Recently, I gave a presentation with the same title in the fabulous Four Seasons Hotel in Budapest, Hungary. My goal was to give a few ideas about how users think, what affects the bounce rate and how you can test and research to improve user experience and keep your visitors from bouncing.
The presentation was quite a success so I thought it would be a good idea to put together a quick summary for you.
OK, I won't lie to you straight away... it won't be short but I tried to make it as engaging and interesting as I could so bear with me, all right? :)
We'll cover: 1. What could cause a visitor bounce?
What are the factors that drove your customer away from your website. 2. Let's identify the problem!
Learn how to use analytics to uncover problems. 3. Dig deeper and understand the user.
Why does the problem exist? I'll show some UX research techniques that you can execute right now. 4. Change your website, iterate your product.
If you know what to change you just have to do the hard work. 5. Test again 6. Rinse and repeat!
So let's get started, no one wants to be here all day :)
What are the reasons that could make your visitors leave your website?
1. You don't show the relevant content to the relevant audience
This is a tricky one because it's not about the product it's about targeting.
Are the right people driven to the page?
Do you show the content they were looking for? Or you just showing off on your home page...
Targeting is very important. Put yourself in your customers' shoes:
You are searching for something in Google
You have a pre-concept of what you are looking for and in general how the results should look like (this is why you know it when you find out)
You have an even stronger concept when you browse the hits page in Google. You see an extract of the page - your expectation gets stronger
You land on the page and find something different.
This is where you will probably feel scammed and leave the page
What to do
Always make sure you target well and show the content they came for.
For example, if they came through an ad which says "dietary supplements" make sure that the page they land on has the same title in a visible way.
2. You visitor couldn't find - or not fast enough - the information he's looking for
That's a bad information architecture.
What is information architecture?
Information architecture is about helping people understand their surroundings and find what they’re looking for, in the real world as well as online.
As a visitor, you need information and need it fast. You don't want to spend even minutes trying to dig for an information.
People don't read on the web, they skim.That means they want to get a sense of what the content is about before they would start reading it. When you skim, you browse the headlines, look for eye-catching elements, like bigger sized texts, quotes, images.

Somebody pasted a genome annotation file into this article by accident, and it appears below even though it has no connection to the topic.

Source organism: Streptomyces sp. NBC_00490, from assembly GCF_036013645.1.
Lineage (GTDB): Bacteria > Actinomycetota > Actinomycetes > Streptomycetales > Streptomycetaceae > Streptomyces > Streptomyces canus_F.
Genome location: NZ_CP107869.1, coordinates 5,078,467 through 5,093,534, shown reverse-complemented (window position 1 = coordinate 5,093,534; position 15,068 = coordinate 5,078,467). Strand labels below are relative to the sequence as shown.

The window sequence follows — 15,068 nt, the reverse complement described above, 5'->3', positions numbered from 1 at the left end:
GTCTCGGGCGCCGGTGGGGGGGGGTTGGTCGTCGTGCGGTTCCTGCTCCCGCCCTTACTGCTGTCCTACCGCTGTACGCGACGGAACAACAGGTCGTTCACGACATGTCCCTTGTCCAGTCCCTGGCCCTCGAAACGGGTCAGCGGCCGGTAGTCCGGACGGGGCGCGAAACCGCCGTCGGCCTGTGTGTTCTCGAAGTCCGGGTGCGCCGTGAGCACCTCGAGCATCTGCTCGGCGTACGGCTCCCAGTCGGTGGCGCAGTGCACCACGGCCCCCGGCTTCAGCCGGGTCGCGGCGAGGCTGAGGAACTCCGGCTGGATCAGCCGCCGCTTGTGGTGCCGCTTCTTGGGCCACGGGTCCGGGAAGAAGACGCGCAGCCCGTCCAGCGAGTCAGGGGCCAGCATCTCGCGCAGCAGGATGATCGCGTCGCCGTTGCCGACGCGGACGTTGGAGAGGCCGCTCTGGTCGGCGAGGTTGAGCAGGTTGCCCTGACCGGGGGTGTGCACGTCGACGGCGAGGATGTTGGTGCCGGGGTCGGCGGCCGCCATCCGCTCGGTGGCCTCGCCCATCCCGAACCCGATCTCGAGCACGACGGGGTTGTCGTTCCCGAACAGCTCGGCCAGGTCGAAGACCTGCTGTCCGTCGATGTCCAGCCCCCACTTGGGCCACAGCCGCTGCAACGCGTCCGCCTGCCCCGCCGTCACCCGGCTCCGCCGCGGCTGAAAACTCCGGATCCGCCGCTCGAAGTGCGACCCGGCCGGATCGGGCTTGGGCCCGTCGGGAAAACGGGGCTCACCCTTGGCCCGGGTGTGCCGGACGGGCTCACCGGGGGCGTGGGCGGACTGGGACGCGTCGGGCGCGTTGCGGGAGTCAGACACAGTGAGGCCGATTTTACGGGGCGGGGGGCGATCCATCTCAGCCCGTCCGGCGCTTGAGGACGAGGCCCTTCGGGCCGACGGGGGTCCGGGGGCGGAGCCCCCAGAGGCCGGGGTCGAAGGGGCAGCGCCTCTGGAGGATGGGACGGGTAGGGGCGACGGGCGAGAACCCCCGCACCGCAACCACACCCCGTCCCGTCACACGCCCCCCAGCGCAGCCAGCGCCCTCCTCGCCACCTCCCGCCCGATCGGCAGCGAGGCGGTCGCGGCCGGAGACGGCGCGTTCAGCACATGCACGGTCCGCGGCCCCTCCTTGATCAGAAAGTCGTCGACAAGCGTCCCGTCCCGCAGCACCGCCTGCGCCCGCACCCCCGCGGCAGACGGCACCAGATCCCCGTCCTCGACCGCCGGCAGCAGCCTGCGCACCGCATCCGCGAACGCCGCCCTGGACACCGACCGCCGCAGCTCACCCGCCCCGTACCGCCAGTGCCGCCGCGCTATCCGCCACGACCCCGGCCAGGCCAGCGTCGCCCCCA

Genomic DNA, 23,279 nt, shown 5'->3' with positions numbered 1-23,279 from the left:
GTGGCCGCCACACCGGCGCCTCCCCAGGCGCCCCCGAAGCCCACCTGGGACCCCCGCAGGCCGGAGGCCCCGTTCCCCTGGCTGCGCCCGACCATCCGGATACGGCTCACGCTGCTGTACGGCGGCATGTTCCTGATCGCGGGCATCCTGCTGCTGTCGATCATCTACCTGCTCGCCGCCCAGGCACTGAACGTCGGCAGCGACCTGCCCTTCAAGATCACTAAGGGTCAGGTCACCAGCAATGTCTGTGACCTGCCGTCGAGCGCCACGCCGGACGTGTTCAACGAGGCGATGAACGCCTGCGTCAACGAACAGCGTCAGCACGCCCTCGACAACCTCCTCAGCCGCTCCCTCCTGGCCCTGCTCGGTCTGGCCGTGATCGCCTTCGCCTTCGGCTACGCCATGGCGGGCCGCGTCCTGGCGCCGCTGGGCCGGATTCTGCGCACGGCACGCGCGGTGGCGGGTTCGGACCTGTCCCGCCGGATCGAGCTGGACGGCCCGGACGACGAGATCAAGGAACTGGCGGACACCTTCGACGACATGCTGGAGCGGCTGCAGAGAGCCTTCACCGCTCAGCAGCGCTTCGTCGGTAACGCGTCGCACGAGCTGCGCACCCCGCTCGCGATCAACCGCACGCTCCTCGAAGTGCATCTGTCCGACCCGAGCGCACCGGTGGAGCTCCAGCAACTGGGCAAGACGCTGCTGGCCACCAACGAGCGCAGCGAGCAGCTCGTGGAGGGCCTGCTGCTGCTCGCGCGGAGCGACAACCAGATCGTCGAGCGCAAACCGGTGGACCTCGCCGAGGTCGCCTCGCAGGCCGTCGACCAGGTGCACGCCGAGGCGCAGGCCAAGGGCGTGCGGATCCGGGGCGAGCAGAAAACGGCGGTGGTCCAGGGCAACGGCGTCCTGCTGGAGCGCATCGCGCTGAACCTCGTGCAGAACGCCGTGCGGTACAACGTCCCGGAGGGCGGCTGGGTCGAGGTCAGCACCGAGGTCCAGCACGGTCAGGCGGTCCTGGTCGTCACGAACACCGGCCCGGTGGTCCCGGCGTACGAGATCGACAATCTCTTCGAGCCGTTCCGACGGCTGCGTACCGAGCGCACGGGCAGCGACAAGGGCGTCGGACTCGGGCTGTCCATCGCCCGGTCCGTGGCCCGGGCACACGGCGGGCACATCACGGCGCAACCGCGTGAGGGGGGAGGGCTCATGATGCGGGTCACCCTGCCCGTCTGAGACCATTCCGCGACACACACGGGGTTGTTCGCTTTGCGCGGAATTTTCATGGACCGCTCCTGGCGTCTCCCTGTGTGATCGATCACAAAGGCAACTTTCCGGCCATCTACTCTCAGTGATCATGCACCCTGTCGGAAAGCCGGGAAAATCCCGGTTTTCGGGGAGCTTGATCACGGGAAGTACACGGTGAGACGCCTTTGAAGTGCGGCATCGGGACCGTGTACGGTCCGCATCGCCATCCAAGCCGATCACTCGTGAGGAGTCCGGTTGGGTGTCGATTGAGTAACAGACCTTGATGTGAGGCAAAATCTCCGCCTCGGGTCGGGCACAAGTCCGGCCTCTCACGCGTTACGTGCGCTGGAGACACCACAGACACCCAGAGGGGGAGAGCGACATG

Therefore, having great and explanatory headlines are essential. If your visitor doesn't think he would find the relevant content based on the headlines he'll probably leave and won't read further.
Users want to get a sense of what the content is about before they would start reading it.
What to do
Make sure you have a clear content structure and an easily skimmable content. Have a clear overview, use headlines, quotes, bullet points, images (and captions) - make sure it's engaging and inviting for reading.
3. It's just not the proper visual language...
Nothing wrong with Jackson Pollock. He was a great artist. But wouldn't make great websites, would he?
In a few seconds - in which people decide whether to leave or not - you are not able to read and understand websites. It's not like deciding whether to buy a book in the store. It's more like browsing a magazine. You will look for impressions and signs which could be interesting and engaging for you.
That means, it all comes down to visuality.
Let's say you want to rent a car. Before you would search, you have a projection of how would a car rental website looked. Now imagine you arrive at a car rental page which is designed with comic sans, rainbows, unicorns. You would leave instantly, would you?
That's because had projection and a mental model of how a car rental should look and that page didn't fit this model.
Proper visual language will...
increase trust - it's a match with the mental model in their minds
help the user to navigate through the design
help the user to better understand the content structure
please the user and increase experience
The bad visual language, on the other hand, will...
decrease trust - this is not like what they expected
harden the users way of navigating
not support content structure
create frustration in the user
What to do
Do some research to better match your audience visual taste. Do some research on the best practices in your field. What are customers accustomed to? You can choose alternative ways and new design solutions for problems but first, make sure you know what is the starting point.
4. It's just not the proper way of communication
In the real world, we all know - well, the better of us - how to act and how to communicate with different people in different situations.